First Nation’s Enfranchisement in Canada

First Nations peoples in Canada have a complex historic, legal, and symbolic relationship to enfranchisement. The vast majority could not vote in federal elections until a 1960 change in the Indian act legally reclassified ‘Indians’ as no longer “wards of the state.” Despite this long-delayed inclusion of Aboriginal people within the democratic electoral process, enfranchisement has never been a straightforward benefit. The vote and participation in the Canadian electoral system, have sometimes proved a straightforward  attempt at  the assimilation Indigenous peoples by the Canadian State. Participation in the Canadian electoral system  may threaten distinctly Indigenous rights and practices. Thus, the 1960 enfranchisement of Indigenous peoples stands at the centre of the debate over whether it is possible to be both First Nations and to participate in the Canadian political system.

Photo via the_amanda on Flickr.

Photo via the_amanda on Flickr.

The history of gradual enfranchisement helps explain such concerns. Prior to 1960 particular Indigenous groups or individuals were enfranchised federally.  This, however, required the sacrifice of Indian status with its accompanying rights or recognition. In 1857 the “Gradual Civilization Act” forced the enfranchisement of any Indian male over the age of 21 “able to speak, read and write either English or the French language readily and well, and is sufficiently advanced in the elementary branches of education and is of good moral character and free from debt” (3rd Session, 1857). With the right to vote for male Indians came the status of a “regular British Subject,” and land and other treaty rights were revoked. Only one man was voluntarily enfranchised in this act.

In 1880 an amendment to the Indian Act offered automatic enfranchisement to  men who obtained a university degree. That evidence of ‘civilization’ was deemed sufficient to remove them from the status of a ward of the Canadian state. In 1933,  another amendment allowed the government to impose enfranchisement on any male Indian who met the qualifications. His permission was not required. Indigenous servicemen in World Wars One and Two could seek enfranchisement but only if they surrendered rights and community membership. Only 250 agreed.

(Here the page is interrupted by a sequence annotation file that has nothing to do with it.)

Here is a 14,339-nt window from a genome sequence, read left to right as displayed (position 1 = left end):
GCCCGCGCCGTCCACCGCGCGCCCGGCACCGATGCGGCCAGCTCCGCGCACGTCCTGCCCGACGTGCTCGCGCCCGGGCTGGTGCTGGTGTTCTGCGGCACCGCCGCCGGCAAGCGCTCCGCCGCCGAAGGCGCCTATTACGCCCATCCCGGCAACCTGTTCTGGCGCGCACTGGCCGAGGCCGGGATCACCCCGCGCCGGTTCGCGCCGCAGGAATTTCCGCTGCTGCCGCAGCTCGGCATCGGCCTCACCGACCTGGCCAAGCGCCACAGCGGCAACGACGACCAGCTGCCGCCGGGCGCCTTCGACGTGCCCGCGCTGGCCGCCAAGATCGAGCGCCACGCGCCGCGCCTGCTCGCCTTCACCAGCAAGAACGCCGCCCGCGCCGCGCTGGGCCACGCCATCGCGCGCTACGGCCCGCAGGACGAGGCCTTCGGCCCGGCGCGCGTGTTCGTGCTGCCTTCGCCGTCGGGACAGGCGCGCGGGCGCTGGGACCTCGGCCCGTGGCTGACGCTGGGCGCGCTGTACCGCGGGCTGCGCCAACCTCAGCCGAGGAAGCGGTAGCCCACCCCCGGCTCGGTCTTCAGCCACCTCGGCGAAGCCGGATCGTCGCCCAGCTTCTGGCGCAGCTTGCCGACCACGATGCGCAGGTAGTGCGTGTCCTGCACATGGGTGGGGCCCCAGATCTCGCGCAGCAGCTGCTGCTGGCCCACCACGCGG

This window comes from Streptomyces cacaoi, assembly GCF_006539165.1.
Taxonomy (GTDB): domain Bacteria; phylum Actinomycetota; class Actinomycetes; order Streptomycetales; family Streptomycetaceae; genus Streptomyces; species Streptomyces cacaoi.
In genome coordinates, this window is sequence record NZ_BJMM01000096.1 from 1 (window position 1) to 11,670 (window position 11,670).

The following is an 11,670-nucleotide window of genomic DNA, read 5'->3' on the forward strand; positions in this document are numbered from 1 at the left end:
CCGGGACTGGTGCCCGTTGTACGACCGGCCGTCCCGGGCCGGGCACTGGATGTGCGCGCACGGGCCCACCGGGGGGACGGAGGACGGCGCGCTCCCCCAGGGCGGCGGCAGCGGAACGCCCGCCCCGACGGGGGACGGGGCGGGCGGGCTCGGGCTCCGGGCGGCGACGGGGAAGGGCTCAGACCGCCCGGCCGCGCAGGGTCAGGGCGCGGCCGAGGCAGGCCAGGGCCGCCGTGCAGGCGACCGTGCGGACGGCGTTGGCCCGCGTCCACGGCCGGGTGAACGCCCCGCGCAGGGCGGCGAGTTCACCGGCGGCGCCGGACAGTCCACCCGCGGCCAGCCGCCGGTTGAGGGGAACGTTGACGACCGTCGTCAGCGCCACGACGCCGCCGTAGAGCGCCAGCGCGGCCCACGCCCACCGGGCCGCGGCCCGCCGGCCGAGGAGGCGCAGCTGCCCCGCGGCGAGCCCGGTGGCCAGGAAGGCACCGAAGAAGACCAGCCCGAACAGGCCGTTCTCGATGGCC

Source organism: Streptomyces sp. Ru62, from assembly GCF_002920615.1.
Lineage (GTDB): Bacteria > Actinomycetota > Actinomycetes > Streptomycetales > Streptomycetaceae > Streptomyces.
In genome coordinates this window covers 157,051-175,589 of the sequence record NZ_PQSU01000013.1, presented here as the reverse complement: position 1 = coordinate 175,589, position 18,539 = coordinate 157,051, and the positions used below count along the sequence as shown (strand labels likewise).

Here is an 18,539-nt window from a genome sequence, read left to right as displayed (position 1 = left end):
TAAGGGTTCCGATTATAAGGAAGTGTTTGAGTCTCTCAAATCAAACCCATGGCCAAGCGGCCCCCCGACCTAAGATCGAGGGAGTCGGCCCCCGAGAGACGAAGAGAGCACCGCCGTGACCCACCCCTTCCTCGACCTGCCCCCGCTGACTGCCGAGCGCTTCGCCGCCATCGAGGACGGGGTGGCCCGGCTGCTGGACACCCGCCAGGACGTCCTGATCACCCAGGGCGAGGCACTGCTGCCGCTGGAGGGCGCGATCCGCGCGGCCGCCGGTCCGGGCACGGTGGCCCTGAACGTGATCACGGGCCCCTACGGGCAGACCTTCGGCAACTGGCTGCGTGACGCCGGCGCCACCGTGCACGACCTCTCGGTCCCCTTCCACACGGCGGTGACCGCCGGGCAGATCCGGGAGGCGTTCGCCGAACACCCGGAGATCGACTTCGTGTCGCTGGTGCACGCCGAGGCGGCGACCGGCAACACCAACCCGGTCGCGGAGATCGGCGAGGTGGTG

Until 1960, participation in the Canadian electoral system explicitly required relinquishing Indigenous rights and community membership in exchange for electoral participation. Thus, enfranchisement on the conditions set by the colonial settler state has required the disappearance of the Indigenous other. The meaning and the necessity of that sacrifice remain at the centre of debates about the proper relations of Indigenous and Settler Canada, and the method and purpose of participation in the Canadian democratic electoral process. While First Nations people can now vote without relinquishing their membership to their Nations, the history of enfranchisement raises questions as to whether participation in the Canadian democratic process threatens distinctly Indigenous political practices. That possibility troubles all Indigenous activists and complicates their relations with other equality-seeking groups who have a different history of engagement within the Canadian Settler state.


Work Cited:

3rd Session, 5th P. of C. (1857). An Act to Encourage the Gradual Civilization of Indian Tribes in this Province, and to Amend the Laws Relating to Indians. Toronto: S. Derbishire & G Desbarats. Retrieved from

Diefenbaker Canada Centre. (2012). The Enfranchisement of Canada’s Aboriginal Peoples. Retrieved October 10, 2012, from

Diefenbaker, J. G. (n.d.). Letter from John G. Diefenbaker to Mrs. Hurley. University of Saskatchewan. Retrieved from

Further Readings:

Indigenous Foundations at UBC. (2009). Indigenous Foundations- The Indian Act. First Nations Studies.

Milloy, J. (2008). Indian Act Colonialism: A century of Dishonour, 1869-1969. National Centre for First Nations Governance.

Lawrence, B. (2003). Gender , Race , and the Regulation Native Identity in Canada and the United States : An Overview. Hypatia, 18(2), 3–31.

Royal Commission on Aboriginal Peoples. (1999). Report of the Royal Commission on Aboriginal Peoples, 5 volumes. Ottawa: Minister of Supply and Services.


Two Row Wampum Treaty